Cathode Carbon Corrosion and Electrode Layer Compaction in PEM Fuel Cells

Thursday, 5 October 2017: 09:00
National Harbor 2 (Gaylord National Resort and Convention Center)
R. L. Borup, R. Mukundan, S. Stariha, D. A. Langlois (Los Alamos National Laboratory), R. Ahluwalia, D. D. Papadias (Argonne National Laboratory), B. Sneed, K. L. More (Oak Ridge National Laboratory), and S. S. Kocha (National Renewable Energy Laboratory)
PEM fuel cells (PEMFCs) show great promise to increase the fuel efficiency for transportation applications. However, cost reduction and improvement in durability is required for mass commercialization.

To achieve high platinum dispersions, platinum is typically supported on high surface area carbon. However, elemental carbon is not the thermodynamically favored state under PEMFC operating conditions of acidity and potential. Catalyst support, e.g., carbon, corrosion occurs during fuel cell operation, which can be greatly exacerbated by SD/SU cycles when hydrogen/air fronts are present on the fuel cell anode. Carbon corrosion results in thinning of the catalyst layer and changes in surface hydrophobicity, contributing to degradation of the catalyst and accelerating performance losses. The high cost of the noble metal(s) used as the catalyst makes this a crucial area requiring durability improvement.

Porous electrodes lose substantial porosity during PEMFC operation, which does not appear to correlate directly with loss of carbon during corrosion reactions. Compaction of the electrode layer reduces the pore volume within the electrode and can negatively impact performance due to increased mass transport losses.

To examine the stability of electrode structures and further understand the combined effects of carbon corrosion on performance, we have tested various types of carbon support materials, as well as platinum and platinum-alloy catalysts under simulated drive-cycles and accelerated stress tests. Post characterization has included porosity measurements by mercury intrusion porosimetry (MIP), transmission electron microscopy (TEM) characterization of electrode cross-sections and 2D image analysis, and focus ion beam-SEM (FIB-SEM).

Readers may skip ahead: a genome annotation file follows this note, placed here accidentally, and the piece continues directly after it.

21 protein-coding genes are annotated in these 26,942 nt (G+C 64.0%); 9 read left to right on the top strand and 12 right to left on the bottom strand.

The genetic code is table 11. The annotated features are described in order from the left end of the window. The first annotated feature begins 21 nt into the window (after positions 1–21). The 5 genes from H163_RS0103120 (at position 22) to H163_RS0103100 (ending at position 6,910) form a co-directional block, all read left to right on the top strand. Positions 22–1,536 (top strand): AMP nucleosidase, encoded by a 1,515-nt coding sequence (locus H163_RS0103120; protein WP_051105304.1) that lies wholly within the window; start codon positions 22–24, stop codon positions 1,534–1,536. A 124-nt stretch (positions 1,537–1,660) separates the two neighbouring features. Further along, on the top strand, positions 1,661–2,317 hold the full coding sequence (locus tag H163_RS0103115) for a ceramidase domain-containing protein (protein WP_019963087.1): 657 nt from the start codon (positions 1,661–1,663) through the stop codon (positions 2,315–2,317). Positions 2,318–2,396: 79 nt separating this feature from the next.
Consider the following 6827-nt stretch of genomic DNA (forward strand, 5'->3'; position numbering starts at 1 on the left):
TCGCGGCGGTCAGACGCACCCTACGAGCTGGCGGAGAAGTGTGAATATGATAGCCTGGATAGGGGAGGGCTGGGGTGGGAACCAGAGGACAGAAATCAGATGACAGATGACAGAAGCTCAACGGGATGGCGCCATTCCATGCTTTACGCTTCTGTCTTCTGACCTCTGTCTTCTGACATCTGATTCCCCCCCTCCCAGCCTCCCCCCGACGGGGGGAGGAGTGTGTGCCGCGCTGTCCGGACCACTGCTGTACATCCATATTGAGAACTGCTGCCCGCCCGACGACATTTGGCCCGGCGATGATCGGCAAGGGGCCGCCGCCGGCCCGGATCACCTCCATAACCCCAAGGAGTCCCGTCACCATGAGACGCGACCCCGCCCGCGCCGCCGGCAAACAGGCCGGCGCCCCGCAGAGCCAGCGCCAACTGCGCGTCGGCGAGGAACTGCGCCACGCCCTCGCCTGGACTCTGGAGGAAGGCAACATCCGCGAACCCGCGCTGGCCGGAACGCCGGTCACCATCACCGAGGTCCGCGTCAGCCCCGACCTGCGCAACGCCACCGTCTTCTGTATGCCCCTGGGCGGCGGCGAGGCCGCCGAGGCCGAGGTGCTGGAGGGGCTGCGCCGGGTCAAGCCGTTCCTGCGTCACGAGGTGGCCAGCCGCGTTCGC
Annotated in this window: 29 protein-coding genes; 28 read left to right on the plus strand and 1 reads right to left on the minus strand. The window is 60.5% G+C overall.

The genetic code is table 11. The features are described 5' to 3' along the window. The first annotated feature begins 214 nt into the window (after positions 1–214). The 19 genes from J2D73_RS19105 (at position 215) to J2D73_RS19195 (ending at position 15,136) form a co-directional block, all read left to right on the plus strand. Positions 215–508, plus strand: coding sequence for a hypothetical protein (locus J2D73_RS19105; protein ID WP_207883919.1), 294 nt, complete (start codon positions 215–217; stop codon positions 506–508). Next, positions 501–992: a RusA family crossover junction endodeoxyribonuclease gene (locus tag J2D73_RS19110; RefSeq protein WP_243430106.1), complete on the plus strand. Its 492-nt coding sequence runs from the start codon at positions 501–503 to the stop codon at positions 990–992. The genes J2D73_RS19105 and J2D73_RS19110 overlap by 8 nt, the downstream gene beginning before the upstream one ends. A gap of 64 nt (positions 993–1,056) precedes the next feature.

Advanced alloy catalysts maintain their electrode structure for some period of time during ASTs, but eventually display similar pore collapse and loss as that observed for Pt-only catalysts supported on high-surface-area-carbons. The loss of pore volume is shown by impedance measurements to result in large increases in mass transport losses. The initial pore size distribution within the catalyst layer shows a range of sizes with an average pore diameter of 120 nm. This average pore diameter holds for up to 500 AST cycles; however, after 1000 AST cycles the average pore diameter is reduced to 40 nm. The initial pore sizes exhibit a distribution centered around 50-99 nm, but range in size up to ~ 300 nm (See Figure 1a). After the AST, most of the remaining pores are < 50 nm, with a few pores measured above 50 nm (See Figure 1b). During the carbon corrosion AST, PtCo alloy catalyst particles show a loss of Co, changing from 18 at.% Co initially to 14 at.% Co after the AST, further degrading the performance of the electrode.


The authors wish to acknowledge the financial support of the Fuel Cell Technologies Office and Fuel Cell Component R&D Team Lead: Dimitrios Papageorgopoulus and Technology Development Manager: Nancy Garland. The authors also wish to acknowledge General Motors and Ion Power, Inc. for supplying materials used in this study.